And I get it. It’s easy for a blog to flame out quickly. You start out with so much energy and enthusiasm, but without a clearly defined plan, the ideas and motivation dry up fast.
Does this look familiar?
So how do you keep a museum blog active, illuminating your collection’s stories and growing your website’s Long Tail?
After reviewing hundreds of museum websites and blogs, I’ve identified four attributes that the most successful museums share. They are: format, theme, cross-linking, and schedule. For this article, I’ve chosen 20 examples of blogs that are doing all of the above, a little of each, or focusing really hard on one.
Without further ado, let’s look at some great museum blogs.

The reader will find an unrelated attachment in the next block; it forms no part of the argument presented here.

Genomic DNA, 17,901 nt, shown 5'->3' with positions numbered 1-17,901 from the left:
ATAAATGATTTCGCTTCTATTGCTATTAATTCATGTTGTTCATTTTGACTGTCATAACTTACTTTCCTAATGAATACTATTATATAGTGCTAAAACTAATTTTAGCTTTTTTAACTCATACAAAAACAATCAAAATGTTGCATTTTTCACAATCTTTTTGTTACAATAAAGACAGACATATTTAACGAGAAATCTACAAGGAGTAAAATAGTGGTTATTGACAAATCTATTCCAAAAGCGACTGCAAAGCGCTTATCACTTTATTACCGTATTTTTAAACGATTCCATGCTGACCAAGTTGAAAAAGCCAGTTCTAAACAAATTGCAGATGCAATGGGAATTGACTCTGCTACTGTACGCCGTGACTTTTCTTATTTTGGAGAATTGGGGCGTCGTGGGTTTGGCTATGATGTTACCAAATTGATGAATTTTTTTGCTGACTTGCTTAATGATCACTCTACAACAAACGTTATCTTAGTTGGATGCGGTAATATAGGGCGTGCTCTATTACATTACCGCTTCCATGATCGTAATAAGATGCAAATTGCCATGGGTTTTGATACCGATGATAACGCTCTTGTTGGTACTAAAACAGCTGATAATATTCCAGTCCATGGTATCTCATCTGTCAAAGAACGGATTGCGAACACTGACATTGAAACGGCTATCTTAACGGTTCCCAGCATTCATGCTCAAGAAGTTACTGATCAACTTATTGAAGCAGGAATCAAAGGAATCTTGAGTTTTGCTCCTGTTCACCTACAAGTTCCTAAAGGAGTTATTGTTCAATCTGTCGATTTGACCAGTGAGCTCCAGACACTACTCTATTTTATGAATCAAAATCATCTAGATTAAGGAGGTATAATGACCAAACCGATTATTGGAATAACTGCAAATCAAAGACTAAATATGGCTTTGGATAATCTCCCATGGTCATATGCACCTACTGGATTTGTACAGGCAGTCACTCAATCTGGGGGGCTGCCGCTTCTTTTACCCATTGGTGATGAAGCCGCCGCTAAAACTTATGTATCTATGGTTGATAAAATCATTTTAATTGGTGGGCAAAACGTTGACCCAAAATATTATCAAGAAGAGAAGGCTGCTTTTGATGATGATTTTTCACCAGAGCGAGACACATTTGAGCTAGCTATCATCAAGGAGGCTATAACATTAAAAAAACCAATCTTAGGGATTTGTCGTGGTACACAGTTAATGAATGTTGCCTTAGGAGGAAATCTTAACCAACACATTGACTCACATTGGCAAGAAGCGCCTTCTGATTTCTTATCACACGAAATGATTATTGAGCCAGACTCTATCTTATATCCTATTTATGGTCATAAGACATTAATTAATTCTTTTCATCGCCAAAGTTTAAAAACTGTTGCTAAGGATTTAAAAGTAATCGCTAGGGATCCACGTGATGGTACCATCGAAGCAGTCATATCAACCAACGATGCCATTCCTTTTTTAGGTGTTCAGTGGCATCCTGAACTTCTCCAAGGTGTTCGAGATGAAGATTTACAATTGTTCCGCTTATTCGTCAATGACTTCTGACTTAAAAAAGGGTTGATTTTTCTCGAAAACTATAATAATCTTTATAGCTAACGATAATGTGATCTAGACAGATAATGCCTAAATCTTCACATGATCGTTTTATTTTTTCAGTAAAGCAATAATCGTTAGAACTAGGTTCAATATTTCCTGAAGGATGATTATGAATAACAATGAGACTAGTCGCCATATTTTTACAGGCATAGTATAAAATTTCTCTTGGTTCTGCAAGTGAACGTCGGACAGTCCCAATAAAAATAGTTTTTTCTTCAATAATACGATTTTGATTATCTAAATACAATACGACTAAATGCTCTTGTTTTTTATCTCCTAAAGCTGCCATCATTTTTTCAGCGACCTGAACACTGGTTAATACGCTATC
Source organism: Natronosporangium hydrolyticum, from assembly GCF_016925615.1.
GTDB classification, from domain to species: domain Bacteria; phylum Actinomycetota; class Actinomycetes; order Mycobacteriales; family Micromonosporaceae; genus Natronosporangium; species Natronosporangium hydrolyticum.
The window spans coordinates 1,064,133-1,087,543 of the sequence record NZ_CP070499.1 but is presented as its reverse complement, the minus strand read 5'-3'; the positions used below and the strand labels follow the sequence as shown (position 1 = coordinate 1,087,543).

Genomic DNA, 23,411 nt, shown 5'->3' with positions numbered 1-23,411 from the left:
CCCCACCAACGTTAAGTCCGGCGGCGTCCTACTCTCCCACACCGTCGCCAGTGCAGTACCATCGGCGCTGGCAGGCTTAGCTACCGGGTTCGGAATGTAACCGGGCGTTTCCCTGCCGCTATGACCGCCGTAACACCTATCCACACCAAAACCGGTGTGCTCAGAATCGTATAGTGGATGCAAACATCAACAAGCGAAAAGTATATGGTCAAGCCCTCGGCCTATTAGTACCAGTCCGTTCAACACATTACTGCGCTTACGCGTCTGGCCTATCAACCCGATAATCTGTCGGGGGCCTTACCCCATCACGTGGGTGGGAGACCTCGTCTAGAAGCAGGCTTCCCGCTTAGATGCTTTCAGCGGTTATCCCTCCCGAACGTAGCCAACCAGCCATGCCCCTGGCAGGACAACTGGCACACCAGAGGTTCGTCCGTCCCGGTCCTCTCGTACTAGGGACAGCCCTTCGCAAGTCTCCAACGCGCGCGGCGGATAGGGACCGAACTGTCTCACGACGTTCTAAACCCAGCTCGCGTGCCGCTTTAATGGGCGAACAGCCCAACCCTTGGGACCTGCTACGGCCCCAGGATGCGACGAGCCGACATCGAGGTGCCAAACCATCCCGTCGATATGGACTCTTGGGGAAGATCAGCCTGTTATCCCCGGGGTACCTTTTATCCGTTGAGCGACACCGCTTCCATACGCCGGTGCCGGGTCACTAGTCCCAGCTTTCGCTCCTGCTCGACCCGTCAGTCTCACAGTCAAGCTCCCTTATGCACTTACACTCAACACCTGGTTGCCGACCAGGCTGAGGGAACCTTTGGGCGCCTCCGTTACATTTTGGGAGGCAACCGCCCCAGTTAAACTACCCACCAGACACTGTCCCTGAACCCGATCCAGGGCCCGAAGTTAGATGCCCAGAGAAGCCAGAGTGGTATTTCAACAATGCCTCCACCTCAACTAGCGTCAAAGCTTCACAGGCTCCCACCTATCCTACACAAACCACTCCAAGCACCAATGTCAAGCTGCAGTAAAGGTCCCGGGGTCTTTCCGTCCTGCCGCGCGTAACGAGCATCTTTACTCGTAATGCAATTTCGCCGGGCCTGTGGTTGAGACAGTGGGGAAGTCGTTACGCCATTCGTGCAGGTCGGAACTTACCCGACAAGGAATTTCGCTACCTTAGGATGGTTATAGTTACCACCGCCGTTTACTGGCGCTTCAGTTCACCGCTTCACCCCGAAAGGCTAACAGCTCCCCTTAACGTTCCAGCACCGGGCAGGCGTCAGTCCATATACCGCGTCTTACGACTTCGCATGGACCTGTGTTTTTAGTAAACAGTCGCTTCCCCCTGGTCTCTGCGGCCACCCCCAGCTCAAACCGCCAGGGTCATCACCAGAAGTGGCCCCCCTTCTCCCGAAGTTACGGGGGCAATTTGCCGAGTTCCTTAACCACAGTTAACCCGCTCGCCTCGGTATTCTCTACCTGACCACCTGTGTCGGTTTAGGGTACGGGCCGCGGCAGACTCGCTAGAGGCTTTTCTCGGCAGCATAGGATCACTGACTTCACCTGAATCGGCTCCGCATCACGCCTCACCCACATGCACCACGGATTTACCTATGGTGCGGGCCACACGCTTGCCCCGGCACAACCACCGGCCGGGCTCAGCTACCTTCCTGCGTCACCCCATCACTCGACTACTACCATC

When blogging first came onto the scene as a personal publishing platform, bloggers were often accepted as amateur journalists and reporters, covering their favorite topics no matter how obscure or personal. Their websites didn’t need to be slickly designed, as long as the content spoke to somebody. But as blogs became more mainstream, many were gobbled up by big media companies, and suddenly, yesterday’s at-home printing press became today’s online magazine. Some actual magazines, seeing slumping sales, went all-digital, and today, blogs and magazine websites are virtually indistinguishable. At least, as far as the formatting goes.
One aspect to consider when launching or rethinking your museum’s blog is, what will the format be? Will it be a standard chronological archive of blog posts? Will your blog’s homepage have featured articles and bold imagery? Will you call it a “blog” or will you aspire to publish something that feels like a professional online periodical?